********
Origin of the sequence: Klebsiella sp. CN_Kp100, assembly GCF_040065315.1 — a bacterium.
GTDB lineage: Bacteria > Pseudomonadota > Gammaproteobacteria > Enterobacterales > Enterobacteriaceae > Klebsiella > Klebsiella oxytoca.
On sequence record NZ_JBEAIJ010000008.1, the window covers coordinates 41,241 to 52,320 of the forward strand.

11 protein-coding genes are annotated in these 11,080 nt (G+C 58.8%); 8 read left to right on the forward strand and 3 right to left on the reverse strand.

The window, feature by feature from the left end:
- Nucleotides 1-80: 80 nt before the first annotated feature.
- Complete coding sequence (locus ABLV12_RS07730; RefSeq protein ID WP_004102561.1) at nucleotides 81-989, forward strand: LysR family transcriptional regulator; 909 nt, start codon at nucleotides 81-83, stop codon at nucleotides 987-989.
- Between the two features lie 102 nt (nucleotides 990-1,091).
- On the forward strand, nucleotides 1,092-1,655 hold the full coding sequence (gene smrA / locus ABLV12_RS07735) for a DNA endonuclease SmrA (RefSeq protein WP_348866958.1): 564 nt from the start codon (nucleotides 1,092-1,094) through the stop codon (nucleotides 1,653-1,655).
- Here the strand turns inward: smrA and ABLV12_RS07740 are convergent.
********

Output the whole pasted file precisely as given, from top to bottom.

Origin of the sequence: Klebsiella sp. CN_Kp100, assembly GCF_040065315.1 — a bacterium.
GTDB lineage: Bacteria > Pseudomonadota > Gammaproteobacteria > Enterobacterales > Enterobacteriaceae > Klebsiella > Klebsiella oxytoca.
On sequence record NZ_JBEAIJ010000008.1, the window covers coordinates 41,241 to 52,320 of the forward strand.

11 protein-coding genes are annotated in these 11,080 nt (G+C 58.8%); 8 read left to right on the forward strand and 3 right to left on the reverse strand.

The window, feature by feature from the left end:
- Nucleotides 1-80: 80 nt before the first annotated feature.
- Complete coding sequence (locus ABLV12_RS07730; RefSeq protein ID WP_004102561.1) at nucleotides 81-989, forward strand: LysR family transcriptional regulator; 909 nt, start codon at nucleotides 81-83, stop codon at nucleotides 987-989.
- Between the two features lie 102 nt (nucleotides 990-1,091).
- On the forward strand, nucleotides 1,092-1,655 hold the full coding sequence (gene smrA / locus ABLV12_RS07735) for a DNA endonuclease SmrA (RefSeq protein WP_348866958.1): 564 nt from the start codon (nucleotides 1,092-1,094) through the stop codon (nucleotides 1,653-1,655).
- Here the strand turns inward: smrA and ABLV12_RS07740 are convergent.